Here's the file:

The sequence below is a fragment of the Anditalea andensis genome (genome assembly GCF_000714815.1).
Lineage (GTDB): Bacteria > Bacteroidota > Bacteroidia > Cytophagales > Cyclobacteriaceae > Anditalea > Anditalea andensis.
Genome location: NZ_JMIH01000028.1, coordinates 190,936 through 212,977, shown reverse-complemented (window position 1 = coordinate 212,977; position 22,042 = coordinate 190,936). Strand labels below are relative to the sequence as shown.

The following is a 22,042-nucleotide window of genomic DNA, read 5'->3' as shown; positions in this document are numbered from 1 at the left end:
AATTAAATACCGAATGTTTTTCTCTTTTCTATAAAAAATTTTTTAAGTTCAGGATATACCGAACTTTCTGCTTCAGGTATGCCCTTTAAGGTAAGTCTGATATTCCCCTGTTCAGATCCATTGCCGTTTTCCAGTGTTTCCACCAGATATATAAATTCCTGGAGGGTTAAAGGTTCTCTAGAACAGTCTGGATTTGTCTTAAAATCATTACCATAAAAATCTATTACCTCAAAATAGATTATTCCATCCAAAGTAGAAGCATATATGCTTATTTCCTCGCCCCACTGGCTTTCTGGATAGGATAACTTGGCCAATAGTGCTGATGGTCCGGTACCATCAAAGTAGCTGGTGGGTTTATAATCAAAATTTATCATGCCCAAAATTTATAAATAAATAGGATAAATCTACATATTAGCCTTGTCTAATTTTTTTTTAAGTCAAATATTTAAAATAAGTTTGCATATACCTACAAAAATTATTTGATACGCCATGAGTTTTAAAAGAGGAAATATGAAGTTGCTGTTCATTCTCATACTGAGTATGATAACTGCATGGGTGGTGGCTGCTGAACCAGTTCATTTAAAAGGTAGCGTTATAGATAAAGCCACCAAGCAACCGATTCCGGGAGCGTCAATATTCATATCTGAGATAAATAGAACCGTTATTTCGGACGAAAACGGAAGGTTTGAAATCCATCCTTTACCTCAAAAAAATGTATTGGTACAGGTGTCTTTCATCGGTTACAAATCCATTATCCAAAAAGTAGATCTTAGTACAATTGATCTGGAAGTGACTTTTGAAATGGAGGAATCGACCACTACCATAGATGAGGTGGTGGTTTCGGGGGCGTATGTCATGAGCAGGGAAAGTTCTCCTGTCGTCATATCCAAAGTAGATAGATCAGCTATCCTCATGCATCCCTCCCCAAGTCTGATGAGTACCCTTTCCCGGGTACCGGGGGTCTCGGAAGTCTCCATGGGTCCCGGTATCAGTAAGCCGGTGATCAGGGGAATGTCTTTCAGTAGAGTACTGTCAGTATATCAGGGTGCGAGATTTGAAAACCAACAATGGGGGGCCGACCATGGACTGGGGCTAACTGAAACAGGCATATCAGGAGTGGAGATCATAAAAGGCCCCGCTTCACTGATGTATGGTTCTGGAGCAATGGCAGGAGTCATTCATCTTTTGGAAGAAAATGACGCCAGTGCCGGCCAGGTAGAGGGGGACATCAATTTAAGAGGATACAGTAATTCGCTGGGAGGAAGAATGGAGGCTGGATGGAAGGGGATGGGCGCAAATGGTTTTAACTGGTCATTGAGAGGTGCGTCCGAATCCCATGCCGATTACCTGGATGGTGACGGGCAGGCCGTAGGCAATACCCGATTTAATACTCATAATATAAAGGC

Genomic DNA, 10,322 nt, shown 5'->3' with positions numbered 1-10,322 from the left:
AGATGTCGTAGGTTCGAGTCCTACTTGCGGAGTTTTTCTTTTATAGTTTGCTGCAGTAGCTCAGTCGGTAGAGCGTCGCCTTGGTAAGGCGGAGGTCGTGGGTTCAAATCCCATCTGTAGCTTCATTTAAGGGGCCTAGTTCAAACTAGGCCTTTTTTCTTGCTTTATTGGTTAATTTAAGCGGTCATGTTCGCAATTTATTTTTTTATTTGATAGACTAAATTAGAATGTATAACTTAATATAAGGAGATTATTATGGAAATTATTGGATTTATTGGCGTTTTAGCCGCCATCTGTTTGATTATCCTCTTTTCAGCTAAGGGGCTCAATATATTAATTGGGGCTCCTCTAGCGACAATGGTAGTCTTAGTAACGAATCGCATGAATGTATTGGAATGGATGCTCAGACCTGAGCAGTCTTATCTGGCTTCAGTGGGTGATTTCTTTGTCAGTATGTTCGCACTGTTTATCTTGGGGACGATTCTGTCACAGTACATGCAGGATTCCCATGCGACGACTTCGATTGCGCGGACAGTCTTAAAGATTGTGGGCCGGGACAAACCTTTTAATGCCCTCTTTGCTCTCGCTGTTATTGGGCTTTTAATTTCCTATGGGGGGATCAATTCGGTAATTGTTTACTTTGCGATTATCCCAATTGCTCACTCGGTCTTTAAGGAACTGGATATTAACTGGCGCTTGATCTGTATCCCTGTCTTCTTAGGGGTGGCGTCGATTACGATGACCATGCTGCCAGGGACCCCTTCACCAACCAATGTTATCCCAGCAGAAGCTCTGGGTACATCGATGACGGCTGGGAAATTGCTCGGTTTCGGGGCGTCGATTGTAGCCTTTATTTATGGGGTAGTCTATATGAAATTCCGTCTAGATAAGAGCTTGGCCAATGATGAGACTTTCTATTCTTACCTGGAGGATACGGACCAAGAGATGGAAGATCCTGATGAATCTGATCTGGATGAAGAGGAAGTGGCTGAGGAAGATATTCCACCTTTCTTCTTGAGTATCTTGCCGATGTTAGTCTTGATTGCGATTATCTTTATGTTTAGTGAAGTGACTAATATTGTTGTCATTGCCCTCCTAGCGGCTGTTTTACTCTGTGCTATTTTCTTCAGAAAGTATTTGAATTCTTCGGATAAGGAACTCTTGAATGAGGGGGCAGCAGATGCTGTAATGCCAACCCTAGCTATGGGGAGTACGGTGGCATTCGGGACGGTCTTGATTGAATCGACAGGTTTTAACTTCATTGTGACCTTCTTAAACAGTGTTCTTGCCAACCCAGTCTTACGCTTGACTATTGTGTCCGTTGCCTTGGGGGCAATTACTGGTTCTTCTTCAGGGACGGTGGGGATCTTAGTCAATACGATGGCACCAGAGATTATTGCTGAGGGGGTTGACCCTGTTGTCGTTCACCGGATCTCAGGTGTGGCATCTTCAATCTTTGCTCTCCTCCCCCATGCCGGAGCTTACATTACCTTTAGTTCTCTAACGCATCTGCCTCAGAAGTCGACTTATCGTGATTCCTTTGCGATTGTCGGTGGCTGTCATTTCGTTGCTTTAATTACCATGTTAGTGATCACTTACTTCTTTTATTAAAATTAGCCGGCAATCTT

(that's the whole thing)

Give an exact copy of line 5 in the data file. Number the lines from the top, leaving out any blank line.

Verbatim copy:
AATTAAATACCGAATGTTTTTCTCTTTTCTATAAAAAATTTTTTAAGTTCAGGATATACCGAACTTTCTGCTTCAGGTATGCCCTTTAAGGTAAGTCTGATATTCCCCTGTTCAGATCCATTGCCGTTTTCCAGTGTTTCCACCAGATATATAAATTCCTGGAGGGTTAAAGGTTCTCTAGAACAGTCTGGATTTGTCTTAAAATCATTACCATAAAAATCTATTACCTCAAAATAGATTATTCCATCCAAAGTAGAAGCATATATGCTTATTTCCTCGCCCCACTGGCTTTCTGGATAGGATAACTTGGCCAATAGTGCTGATGGTCCGGTACCATCAAAGTAGCTGGTGGGTTTATAATCAAAATTTATCATGCCCAAAATTTATAAATAAATAGGATAAATCTACATATTAGCCTTGTCTAATTTTTTTTTAAGTCAAATATTTAAAATAAGTTTGCATATACCTACAAAAATTATTTGATACGCCATGAGTTTTAAAAGAGGAAATATGAAGTTGCTGTTCATTCTCATACTGAGTATGATAACTGCATGGGTGGTGGCTGCTGAACCAGTTCATTTAAAAGGTAGCGTTATAGATAAAGCCACCAAGCAACCGATTCCGGGAGCGTCAATATTCATATCTGAGATAAATAGAACCGTTATTTCGGACGAAAACGGAAGGTTTGAAATCCATCCTTTACCTCAAAAAAATGTATTGGTACAGGTGTCTTTCATCGGTTACAAATCCATTATCCAAAAAGTAGATCTTAGTACAATTGATCTGGAAGTGACTTTTGAAATGGAGGAATCGACCACTACCATAGATGAGGTGGTGGTTTCGGGGGCGTATGTCATGAGCAGGGAAAGTTCTCCTGTCGTCATATCCAAAGTAGATAGATCAGCTATCCTCATGCATCCCTCCCCAAGTCTGATGAGTACCCTTTCCCGGGTACCGGGGGTCTCGGAAGTCTCCATGGGTCCCGGTATCAGTAAGCCGGTGATCAGGGGAATGTCTTTCAGTAGAGTACTGTCAGTATATCAGGGTGCGAGATTTGAAAACCAACAATGGGGGGCCGACCATGGACTGGGGCTAACTGAAACAGGCATATCAGGAGTGGAGATCATAAAAGGCCCCGCTTCACTGATGTATGGTTCTGGAGCAATGGCAGGAGTCATTCATCTTTTGGAAGAAAATGACGCCAGTGCCGGCCAGGTAGAGGGGGACATCAATTTAAGAGGATACAGTAATTCGCTGGGAGGAAGAATGGAGGCTGGATGGAAGGGGATGGGCGCAAATGGTTTTAACTGGTCATTGAGAGGTGCGTCCGAATCCCATGCCGATTACCTGGATGGTGACGGGCAGGCCGTAGGCAATACCCGATTTAATACTCATAATATAAAGGC